The relationship between fears of cancer recurrence and patient gender: a systematic review and meta-analysis

Chuan Pang*, Gerald Michael Humphris

*Corresponding author for this work

Research output: Contribution to journalReview articlepeer-review

26 Citations (Scopus)
9 Downloads (Pure)

Abstract

Background
A significant concern for patients treated for cancer is fear of cancer recurrence (FCR). Although a common experience, some patients report high levels of FCR that are difficult to manage and result in over vigilant checking and high use of health services. There has been speculation about the relationship of FCR with gender with mixed reports from several systematic reviews.

Aims
To determine the association of FCR with gender in previous reported studies and investigate the strength of this relationship with various moderators including year of publication, type of cancer and measurement attributes of self-reported FCR instruments.

Methods
A systematic review was conducted with searches of the literature from the MEDLINE, PubMed, Embase, and PsycINFO databases following PRISMA guidelines. All the included papers were divided into two groups, namely: ‘pure’ that comprise only of patients with cancer types that both men and women can contract and ‘mixed’ that report on patients with a variety of cancer types. The association between gender and FCR level was assessed by meta-analysis. A meta-regression was performed to investigate the moderating effects of factors including: the year of publication, cancer type, mean age of the sample and the length of the FCR scale measurement. This review was registered with PROSPERO, ID: CRD42020184812.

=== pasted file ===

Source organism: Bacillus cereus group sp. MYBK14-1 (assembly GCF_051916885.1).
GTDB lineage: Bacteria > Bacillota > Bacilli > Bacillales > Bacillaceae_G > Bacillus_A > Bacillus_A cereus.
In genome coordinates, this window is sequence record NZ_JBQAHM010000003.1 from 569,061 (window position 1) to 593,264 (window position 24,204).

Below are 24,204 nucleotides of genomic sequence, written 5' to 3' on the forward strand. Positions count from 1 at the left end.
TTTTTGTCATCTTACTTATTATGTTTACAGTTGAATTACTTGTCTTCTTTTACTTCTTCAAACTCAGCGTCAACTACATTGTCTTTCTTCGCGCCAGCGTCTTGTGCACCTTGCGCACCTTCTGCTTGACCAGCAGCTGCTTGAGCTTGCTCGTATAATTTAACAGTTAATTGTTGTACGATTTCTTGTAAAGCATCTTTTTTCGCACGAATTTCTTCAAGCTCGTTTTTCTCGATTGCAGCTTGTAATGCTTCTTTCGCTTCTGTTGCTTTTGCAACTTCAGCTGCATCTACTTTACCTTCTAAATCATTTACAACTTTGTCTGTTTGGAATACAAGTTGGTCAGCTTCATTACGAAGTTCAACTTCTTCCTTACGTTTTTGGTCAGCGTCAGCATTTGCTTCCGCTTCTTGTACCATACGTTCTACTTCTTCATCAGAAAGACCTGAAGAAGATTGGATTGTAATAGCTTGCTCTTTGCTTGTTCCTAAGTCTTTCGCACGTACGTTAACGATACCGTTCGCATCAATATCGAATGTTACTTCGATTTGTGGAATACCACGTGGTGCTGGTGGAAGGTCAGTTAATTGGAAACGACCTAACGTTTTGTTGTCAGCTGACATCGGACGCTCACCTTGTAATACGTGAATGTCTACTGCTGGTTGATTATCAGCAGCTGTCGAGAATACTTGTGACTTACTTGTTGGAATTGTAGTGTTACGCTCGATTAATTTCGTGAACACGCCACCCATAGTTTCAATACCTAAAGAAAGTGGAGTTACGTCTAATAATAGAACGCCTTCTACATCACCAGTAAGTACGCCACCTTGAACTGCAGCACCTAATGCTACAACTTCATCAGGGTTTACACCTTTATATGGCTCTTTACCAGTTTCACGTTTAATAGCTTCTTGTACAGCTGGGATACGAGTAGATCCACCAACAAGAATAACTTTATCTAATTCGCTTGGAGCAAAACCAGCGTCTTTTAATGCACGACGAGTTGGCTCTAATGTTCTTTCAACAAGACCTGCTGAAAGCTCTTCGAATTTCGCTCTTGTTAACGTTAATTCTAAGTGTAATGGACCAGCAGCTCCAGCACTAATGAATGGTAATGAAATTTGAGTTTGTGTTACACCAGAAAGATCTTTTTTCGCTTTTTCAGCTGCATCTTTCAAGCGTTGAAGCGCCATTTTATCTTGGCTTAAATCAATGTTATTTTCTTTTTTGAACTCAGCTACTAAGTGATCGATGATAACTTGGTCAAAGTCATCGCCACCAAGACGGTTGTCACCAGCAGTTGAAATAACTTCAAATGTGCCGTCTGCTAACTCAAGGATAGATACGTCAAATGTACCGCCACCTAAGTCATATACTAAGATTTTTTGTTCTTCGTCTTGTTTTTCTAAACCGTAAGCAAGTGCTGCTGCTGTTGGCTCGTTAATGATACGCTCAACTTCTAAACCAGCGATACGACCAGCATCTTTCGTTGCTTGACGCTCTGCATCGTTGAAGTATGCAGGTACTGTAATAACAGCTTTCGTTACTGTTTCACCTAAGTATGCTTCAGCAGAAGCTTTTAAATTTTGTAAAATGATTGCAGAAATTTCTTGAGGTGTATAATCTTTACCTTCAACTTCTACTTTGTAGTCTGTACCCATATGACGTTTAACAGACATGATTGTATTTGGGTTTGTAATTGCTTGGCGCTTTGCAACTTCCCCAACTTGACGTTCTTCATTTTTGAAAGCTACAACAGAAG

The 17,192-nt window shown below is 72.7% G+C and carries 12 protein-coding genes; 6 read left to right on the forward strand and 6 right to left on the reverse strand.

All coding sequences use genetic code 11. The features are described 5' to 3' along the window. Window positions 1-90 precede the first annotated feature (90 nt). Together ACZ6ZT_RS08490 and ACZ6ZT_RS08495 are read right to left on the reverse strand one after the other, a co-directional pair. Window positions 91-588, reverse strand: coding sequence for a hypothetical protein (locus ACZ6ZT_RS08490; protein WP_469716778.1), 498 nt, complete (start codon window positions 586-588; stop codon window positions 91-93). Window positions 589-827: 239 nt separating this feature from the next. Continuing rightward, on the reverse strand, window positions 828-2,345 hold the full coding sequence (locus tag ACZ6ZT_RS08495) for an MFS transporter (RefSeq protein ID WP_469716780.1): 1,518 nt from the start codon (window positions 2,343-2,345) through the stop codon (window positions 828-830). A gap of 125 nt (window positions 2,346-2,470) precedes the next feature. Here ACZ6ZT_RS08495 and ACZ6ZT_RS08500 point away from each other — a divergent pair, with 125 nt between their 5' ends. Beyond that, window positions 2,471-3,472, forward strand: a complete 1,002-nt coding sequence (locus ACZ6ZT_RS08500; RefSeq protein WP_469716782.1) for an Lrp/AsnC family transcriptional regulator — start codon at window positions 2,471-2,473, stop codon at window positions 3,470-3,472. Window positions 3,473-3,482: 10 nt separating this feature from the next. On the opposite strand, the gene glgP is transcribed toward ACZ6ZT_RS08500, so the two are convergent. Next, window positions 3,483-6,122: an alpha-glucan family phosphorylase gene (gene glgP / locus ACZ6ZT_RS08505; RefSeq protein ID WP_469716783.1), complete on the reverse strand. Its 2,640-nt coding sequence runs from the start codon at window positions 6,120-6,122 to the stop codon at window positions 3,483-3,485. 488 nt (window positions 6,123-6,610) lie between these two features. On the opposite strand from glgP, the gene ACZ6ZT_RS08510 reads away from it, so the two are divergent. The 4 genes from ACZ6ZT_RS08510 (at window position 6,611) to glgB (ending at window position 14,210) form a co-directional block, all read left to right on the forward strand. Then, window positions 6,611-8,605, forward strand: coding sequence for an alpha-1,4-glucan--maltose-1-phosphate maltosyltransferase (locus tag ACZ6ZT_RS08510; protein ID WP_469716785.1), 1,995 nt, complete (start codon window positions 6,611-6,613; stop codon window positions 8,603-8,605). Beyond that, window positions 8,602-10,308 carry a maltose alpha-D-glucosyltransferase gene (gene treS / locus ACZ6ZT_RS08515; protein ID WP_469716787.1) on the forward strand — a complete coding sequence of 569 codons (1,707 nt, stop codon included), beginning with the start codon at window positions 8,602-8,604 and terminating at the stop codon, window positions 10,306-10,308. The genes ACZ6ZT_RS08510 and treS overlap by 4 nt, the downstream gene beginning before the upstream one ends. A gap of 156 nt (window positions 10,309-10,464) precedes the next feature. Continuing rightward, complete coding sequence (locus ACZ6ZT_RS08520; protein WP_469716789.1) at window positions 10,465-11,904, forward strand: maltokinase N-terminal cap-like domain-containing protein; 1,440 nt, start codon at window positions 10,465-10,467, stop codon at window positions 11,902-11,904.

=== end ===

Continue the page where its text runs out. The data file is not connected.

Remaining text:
Results
Finally, 29 studies were included. The N size of pooled participants was 33339. The meta-analysis showed females to have an overall higher level of FCR than males (ES = 0.30; 95% CI, 0.23. 0.36). The meta-regression of moderating or control variables found little, if any, systematic variation in effect-sizes.

Conclusion
This systematic review has clarified a potentially confused pattern of previous results in understanding the relationship between gender and FCR. Women report higher levels of FCR than men and this feature is one that clinicians and researchers can factor into their practice and future studies. The effect size is moderate, hence there is ample variation in FCR level, independent of gender, that requires further investigation.
Original languageEnglish
Article number640866
Number of pages13
JournalFrontiers in Psychology
Volume12
DOIs
Publication statusPublished - 22 Feb 2021

Keywords

  • Cancer recurrence
  • Fear
  • Meta-analysis
  • Gender
  • Demographic characteristics

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